To the Jews who had believed him, Jesus said, “If you hold to my teaching, you are really my disciples. Then you will know the truth, and the truth will set you free.” (John 8:31-32)

Part 1–The Truth keeps you being a real disciple of Christ

There is a difference between what gets you into something and what keeps you into something. So what gets you into college is ACT scores and good grades. What keeps you in college is good study habits. What gets you into marriage is attraction and emotion and dreams. What keeps you in marriage is commitment. Jesus was speaking to sinners who had already been brought into his kingdom by faith, “To the Jews who had believed him.” So, next he talks about what would keep them in his kingdom. “If you hold to my teaching.”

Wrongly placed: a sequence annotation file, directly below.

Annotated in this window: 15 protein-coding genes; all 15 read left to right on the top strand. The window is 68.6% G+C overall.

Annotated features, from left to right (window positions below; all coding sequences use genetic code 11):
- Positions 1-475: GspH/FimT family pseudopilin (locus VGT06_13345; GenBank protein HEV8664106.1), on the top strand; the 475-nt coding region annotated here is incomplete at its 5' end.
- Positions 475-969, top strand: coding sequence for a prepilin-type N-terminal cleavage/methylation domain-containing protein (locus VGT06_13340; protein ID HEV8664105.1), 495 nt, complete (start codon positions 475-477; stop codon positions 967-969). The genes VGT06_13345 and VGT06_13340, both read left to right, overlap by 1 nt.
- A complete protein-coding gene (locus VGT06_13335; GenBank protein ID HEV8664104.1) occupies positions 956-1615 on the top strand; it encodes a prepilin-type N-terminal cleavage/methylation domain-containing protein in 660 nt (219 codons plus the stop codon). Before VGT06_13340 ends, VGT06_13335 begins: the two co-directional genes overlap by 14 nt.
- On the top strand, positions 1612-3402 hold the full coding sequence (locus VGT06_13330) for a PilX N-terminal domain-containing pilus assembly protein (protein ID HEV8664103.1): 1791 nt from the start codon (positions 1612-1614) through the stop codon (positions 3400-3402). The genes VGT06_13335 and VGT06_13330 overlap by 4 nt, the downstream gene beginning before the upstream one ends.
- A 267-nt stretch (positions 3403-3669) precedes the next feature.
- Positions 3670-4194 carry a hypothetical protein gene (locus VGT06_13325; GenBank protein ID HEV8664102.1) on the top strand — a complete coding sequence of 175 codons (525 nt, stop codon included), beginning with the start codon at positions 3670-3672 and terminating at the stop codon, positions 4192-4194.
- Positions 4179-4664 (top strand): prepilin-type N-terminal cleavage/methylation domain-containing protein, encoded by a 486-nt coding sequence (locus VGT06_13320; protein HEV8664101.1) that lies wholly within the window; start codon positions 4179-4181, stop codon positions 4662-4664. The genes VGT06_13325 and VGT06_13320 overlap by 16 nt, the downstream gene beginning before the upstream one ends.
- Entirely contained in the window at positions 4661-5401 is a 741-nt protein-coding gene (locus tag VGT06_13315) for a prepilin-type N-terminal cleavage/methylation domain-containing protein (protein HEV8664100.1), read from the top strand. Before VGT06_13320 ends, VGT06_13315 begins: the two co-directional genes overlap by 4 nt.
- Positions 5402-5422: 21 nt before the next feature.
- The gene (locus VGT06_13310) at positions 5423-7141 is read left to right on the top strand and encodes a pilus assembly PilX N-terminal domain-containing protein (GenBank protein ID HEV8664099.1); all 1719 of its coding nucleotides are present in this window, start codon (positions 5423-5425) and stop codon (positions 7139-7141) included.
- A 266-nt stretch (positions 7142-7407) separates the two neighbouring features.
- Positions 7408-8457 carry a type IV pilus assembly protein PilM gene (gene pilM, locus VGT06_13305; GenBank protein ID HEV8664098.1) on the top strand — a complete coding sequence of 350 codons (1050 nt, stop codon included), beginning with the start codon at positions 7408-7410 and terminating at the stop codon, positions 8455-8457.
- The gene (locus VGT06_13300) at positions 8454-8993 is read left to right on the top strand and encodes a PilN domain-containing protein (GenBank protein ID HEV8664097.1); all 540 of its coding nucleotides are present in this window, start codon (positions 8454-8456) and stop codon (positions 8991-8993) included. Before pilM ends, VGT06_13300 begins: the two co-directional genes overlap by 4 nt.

Luther comments about this that there are two kinds of Christians. The first kind are ones that, when the going gets tough, they let go of this or that teaching of Jesus. The second kind are ones that, when the going gets tough, they hold on to Christ’s teachings. What kind of Christian are you?

Because here’s what happens to every single Christian—you go to church, life is going OK, and get a pastor you don’t like…or someone during worship shoots you a dirty look because your baby is noisy…or it becomes inconvenient to make it to church on Sunday’s because you’re so busy…or your girlfriend wants you to move in with her or she might break up with you…or the Elders will not let your child get Confirmed, for one reason or another…or you want a divorce but there are no Scriptural grounds for it…or at work they have “rainbow day” and people find out your church teaches that homosexuality is wrong…or someone at school makes fun of you for going to church at all. Or….something.

It happens to each of us, more than once. When such things happen, when the going gets tough, what kind of Christian are you? Because being brought into Christ’s kingdom is one thing, but what keeps us part of his kingdom is: “If you hold to my teaching, you are really my disciples.”